2017 February 1

IJC Researcher co-authors an important review paper

Marcus Buschbeck and Sandra Hake have published an article on the state of the art in histone biology in Nature Reviews Molecular Cell Biology.

Marcus Buschbeck of the Chromatin, Metabolism and Cell Fate Group at the IJC, has co-authored a prestigious review paper that outlines the current knowledge of histones; a protein family involved in the packaging of DNA within the nuclei of cells. Dr Buschbeck's group has made many contributions to the study of histones and the publication of this review in a high impact journal will provide greater visibility for the group and the institute.

DNA is not loose in cells as long chains, but tightly wound around proteins like beads on a necklace to form the familiar chromosome shape; the whole DNA and protein structure is called chromatin. By opening and closing the coils and changing shape the chromatin plays a key role in regulating which genes are active and which are not at any given moment.

The histones are essential elements within the chromatin structure. There are 4 core histones, which are deposited onto the DNA when it replicates and produces a new strand; these histones are encoded by groups of genes that tend to be clustered together on the genome. However, there are many variations of the first three histones; these appear in many different but very specific places along the genome and endow it with specific properties. Complex cellular machineries, involving other proteins, control the deposit onto and removal of the histone variants from the genome. The variants are deposited on the DNA throughout the cell cycle and not just during DNA replication and they tend to be coded for by single genes, which are not usually found in the clusters. In summary, each histone variant appears at a unique time during the life cycle of the cell and the review discusses how their presence affects the functioning of the whole cell.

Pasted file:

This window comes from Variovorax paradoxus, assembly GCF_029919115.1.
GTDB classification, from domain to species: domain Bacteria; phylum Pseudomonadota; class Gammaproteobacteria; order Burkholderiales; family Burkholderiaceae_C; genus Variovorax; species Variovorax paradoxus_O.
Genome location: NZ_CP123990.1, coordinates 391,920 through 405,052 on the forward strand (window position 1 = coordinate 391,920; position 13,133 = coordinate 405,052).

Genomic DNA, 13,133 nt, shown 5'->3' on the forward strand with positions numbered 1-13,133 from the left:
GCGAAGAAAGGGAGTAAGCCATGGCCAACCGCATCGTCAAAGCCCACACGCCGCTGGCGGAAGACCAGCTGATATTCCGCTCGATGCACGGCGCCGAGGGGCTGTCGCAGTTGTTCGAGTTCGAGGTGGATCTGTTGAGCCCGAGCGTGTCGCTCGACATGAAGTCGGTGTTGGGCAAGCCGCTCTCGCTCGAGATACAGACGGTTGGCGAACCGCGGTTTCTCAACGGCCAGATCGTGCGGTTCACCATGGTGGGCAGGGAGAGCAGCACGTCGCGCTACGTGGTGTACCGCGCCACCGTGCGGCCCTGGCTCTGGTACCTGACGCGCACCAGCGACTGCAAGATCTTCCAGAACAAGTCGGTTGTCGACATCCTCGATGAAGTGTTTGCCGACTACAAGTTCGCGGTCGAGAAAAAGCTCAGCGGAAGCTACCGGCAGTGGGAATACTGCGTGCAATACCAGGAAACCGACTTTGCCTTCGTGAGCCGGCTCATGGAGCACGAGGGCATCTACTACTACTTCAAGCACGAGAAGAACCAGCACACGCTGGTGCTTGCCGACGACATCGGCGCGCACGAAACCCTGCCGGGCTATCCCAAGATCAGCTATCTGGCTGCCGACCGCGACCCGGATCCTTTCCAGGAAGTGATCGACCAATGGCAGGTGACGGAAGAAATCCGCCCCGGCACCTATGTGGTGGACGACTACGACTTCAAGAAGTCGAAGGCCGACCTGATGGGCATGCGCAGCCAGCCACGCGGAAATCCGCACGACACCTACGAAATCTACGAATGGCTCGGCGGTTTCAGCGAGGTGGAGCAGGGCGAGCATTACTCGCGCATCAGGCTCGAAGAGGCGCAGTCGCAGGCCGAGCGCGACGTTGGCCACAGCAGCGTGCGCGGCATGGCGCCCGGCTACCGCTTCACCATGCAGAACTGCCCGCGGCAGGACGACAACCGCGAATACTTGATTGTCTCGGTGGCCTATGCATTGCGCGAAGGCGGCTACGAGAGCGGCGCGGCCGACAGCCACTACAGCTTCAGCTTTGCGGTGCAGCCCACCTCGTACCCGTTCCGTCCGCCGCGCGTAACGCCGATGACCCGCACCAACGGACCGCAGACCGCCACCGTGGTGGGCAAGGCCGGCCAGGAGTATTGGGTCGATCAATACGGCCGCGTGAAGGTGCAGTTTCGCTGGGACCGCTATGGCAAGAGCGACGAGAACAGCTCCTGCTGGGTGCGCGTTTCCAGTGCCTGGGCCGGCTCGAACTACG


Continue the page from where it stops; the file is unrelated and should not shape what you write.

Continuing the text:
The many histone variants are involved in very different cellular processes. Some are important for early embryo development and regulate which types of cells stem cells develop into, also the reverse when regular cells return to a "stem-like" state and begin to divide again. Recent research has also increased our knowledge on how mutations, changes in protein production and the machineries for depositing histone variants could be involved in tumor development.

Until now this particular part of the structure of cells has not been explored to see whether they can serve as markers for disease progression to be used as diagnostic or prognostic tools or even as targets for new drugs to stop the development of disease. The authors stress the importance of understanding the complex biology of histone variants better as they could well provide new targets for personalized medicine.

Nat Rev Mol Cell Biol. 2017 Feb 1. doi: 10.1038/nrm.2016.166. [Epub ahead of print] Variants of core histones and their roles in cell fate decisions, development and cancer.
Buschbeck M1,2, Hake SB3,4.